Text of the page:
The head of Australia’s leading building and construction materials company has said that the development of coal seam gas is critical to the future of the national economy.
Mike Kane, chief executive of Boral, told Channel Nine's Financial Review Sunday the development of coal seam gas will play a pivotal role in bringing down Australia's exorbitant energy costs, which are impeding the competitiveness of the country's manufacturing sector.
According to Kane, failure to develop the domestic coal seam gas sector could mean nothing less than the demise of Australian manufacturing.
"Coal seam gas is part of the future recovery for Australian manufacturing," he said. "If it's not exploited properly, I think Australian manufacturing has a use-by date attached to it because the inflationary pressures in energy will kill domestic manufacturing through time."
Boral, which is Australia's biggest manufacturer of building and construction materials, recently executed contracts in NSW and Victoria which will result in gains in the price of gas for the company of around 20 per cent from this year onward. According to Boral, its gas and energy costs already total around $100 million per annum.
Since assuming the position of Boral chief just a year and a half ago, the US-born Kane has embarked upon a concerted cost-cutting spree. He has reduced the company's costs by $105 million and retrenched 1000 employees.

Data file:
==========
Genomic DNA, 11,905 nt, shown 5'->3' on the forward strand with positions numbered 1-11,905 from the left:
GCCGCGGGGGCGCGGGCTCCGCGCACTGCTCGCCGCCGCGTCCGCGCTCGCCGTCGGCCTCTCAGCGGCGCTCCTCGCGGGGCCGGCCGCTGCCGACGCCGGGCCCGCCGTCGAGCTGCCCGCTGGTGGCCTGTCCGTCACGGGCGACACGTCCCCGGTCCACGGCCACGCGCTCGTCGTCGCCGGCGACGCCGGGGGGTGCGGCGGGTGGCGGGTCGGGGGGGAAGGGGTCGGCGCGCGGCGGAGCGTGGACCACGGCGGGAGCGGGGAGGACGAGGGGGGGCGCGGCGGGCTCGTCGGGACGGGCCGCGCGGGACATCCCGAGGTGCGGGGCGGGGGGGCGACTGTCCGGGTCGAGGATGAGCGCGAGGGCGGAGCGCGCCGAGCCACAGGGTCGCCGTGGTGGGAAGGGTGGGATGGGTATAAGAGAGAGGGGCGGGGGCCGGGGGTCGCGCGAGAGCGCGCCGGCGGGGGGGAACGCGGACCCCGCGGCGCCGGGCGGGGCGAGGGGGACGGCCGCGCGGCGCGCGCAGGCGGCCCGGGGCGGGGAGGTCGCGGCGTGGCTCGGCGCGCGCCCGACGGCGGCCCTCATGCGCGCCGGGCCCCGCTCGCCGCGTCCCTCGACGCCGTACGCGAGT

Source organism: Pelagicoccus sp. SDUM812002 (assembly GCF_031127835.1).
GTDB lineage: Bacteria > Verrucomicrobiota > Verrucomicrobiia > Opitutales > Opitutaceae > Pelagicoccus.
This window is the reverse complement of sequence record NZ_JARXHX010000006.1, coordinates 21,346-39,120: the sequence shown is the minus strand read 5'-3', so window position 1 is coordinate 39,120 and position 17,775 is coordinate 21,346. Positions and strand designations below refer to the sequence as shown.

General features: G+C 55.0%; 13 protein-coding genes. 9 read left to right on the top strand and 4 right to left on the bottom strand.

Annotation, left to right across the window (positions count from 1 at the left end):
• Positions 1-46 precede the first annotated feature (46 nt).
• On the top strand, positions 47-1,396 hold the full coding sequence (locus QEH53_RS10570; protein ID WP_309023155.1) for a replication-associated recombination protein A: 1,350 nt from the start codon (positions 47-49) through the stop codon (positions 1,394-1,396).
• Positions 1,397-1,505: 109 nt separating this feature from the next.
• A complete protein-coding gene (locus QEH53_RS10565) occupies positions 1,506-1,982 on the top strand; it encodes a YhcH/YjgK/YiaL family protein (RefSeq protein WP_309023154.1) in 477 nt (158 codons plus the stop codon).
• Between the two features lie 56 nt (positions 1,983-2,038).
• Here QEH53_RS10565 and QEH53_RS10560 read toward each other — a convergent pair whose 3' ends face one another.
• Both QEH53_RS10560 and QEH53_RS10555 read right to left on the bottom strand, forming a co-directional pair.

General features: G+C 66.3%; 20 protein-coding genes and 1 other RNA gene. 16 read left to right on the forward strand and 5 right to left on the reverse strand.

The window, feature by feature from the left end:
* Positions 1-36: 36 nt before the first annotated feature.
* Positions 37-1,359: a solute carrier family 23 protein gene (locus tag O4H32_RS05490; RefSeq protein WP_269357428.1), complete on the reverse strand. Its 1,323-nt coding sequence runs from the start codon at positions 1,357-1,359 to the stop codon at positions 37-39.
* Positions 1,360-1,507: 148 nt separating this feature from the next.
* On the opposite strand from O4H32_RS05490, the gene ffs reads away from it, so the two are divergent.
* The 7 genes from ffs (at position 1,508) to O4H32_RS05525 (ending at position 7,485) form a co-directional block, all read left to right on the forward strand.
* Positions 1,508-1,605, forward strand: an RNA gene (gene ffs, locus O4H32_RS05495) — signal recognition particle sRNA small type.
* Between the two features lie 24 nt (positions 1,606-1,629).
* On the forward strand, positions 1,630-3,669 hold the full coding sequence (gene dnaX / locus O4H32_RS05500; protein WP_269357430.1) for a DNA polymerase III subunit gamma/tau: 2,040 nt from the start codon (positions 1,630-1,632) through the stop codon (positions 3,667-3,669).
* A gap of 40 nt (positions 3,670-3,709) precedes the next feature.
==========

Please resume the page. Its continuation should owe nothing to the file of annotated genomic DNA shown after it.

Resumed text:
Kane's remarks come just as the Abbott government advances plans to introduce "one-stop shop" approvals for mining projects, in order to reduce the number of administrative hurdles needed to get developments off the ground. The plans are expected to reduce federal government involvement in the process and confer greater authority over environmental decision-making to state governments.
Plans to expand Australia's coal seam gas industry are not devoid of criticism or controversy. Former federal independent MP Tony Windsor is spearheading efforts to raise public concern about the potential impact on the environment of developing Australia's coal seam gas industry, while oil and gas company Santos was fined $1,500 in February over leakages from a coal seam gas wastewater pond which left local ground water with uranium levels 20 times greater than those considered safe for drinking purposes.